Supporters back Kansas constitutional change
By JOHN MILBURN
TOPEKA -- Supporters said Wednesday a proposed change in the Kansas Constitution regarding education is necessary to curb court rulings that infringe on the Legislature's authority to appropriate money.
The change would specify only the Legislature has the authority to make decisions regarding financing of education in Kansas. The measure, if approved by two-thirds of both legislative chambers, would go on the August 2014 primary ballot.
Legislators are considering the change in response to a recent Shawnee County District Court ruling ordering the state to increase school spending by at least $440 million. The state has asked the Kansas Supreme Court to stay the Jan. 11 ruling and is seeking mediation with the plaintiffs' attorneys to discuss a settlement.
Supporters told the Senate Judiciary Committee the judicial branch has the authority to decide whether legislative policies are constitutional. But they said the courts overstep their boundaries when they require increased state spending on education.
Senate Education Committee Chairman Steve Abrams said legislators and the governor have the authority to set education policy and funding levels. While the American tradition of judicial review has been an accepted practice since 1803, courts cannot set policy but rather decide if a law is constitutional.
"The people of this state must have the authority to remind the judiciary that their power is also limited and that the Kansas Constitution gives authority for appropriation and policy development to the Legislature and the Legislature alone," said Abrams, an Arkansas City Republican and former chairman of the State Board of Education.
Abrams said at some point, the branches of government must take a stand to protect their authority.
John Robb, a Newton attorney representing parents and school districts in a lawsuit against the state, said the amendment was a "legislative power play" to change the constitution before the current case is heard by the Kansas Supreme Court.
"It would be like (Kansas basketball coach) Bill Self calling the NCAA for a rule change at halftime of a losing game," Robb said.
Dan Thatcher, a research analyst with the National Council of State Legislators, said 45 states have faced school funding lawsuits since 1970, with only Utah, Nevada, Hawaii, Delaware and Mississippi not going to court. He said the rulings have moved from a question of equal funding to whether state funding is adequate to meet the stated goals. However, Thatcher said he could recall no court that has been as specific in setting dollar amounts in their rulings as Kansas.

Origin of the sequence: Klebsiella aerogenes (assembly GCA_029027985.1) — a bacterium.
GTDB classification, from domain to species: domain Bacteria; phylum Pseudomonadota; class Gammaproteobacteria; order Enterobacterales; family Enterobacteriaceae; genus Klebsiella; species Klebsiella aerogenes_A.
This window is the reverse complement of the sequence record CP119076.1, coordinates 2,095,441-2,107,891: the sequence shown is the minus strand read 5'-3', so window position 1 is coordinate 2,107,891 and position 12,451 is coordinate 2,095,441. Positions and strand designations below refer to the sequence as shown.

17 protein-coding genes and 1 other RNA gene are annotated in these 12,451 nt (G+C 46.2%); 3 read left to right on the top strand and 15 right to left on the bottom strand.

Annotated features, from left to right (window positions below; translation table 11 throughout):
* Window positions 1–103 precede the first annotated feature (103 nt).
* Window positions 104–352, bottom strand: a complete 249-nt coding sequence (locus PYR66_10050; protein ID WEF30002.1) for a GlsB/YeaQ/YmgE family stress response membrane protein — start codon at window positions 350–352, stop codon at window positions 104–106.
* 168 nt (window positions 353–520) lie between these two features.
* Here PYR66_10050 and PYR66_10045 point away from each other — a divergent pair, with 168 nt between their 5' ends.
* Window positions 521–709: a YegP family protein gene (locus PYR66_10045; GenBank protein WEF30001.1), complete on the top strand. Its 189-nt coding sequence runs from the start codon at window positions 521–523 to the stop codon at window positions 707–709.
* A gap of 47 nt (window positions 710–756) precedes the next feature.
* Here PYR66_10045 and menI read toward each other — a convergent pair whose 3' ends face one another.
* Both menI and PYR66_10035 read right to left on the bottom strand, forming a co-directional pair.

"We have a lot of experience to draw from," Thatcher said.
Legislators discussed similar amendments following a 2005 Kansas Supreme Court ruling that ordered increases in school spending. Legislators responded by increasing funding by nearly $1 billion but were forced to back off those levels during the Great Recession, prompting the current lawsuit and lower-court ruling.
Thatcher said other states have tried to amend their constitutions regarding education in recent years, noting Alabama voters rejected a measure to remove mention of education as a fundamental right in 2012.
Opponents to the proposed Kansas amendment will testify today. Mark Tallman, lobbyist for the Kansas Association of School Boards, previewed his organization's position after the committee hearing saying the determining factor for what makes an education suitable for students shouldn't be a moving target in the Legislature.
"We support a constitutional right to an education that should be a higher standard than just a legislative majority," Tallman said.
Other opponents have said if such an amendment passes, arents, students and school districts will have no legal recourse for changing legislative funding levels to ensure their rights to an adequate education are met.
But Abrams said that wouldn't be true because legislators stand for election every two years in the Kansas House and four years in the Kansas Senate. If residents disagree with legislative spending priorities, voters can hold them accountable at the ballot box, he said.
"They all report back to those who elected them and stand on their record," Abrams said.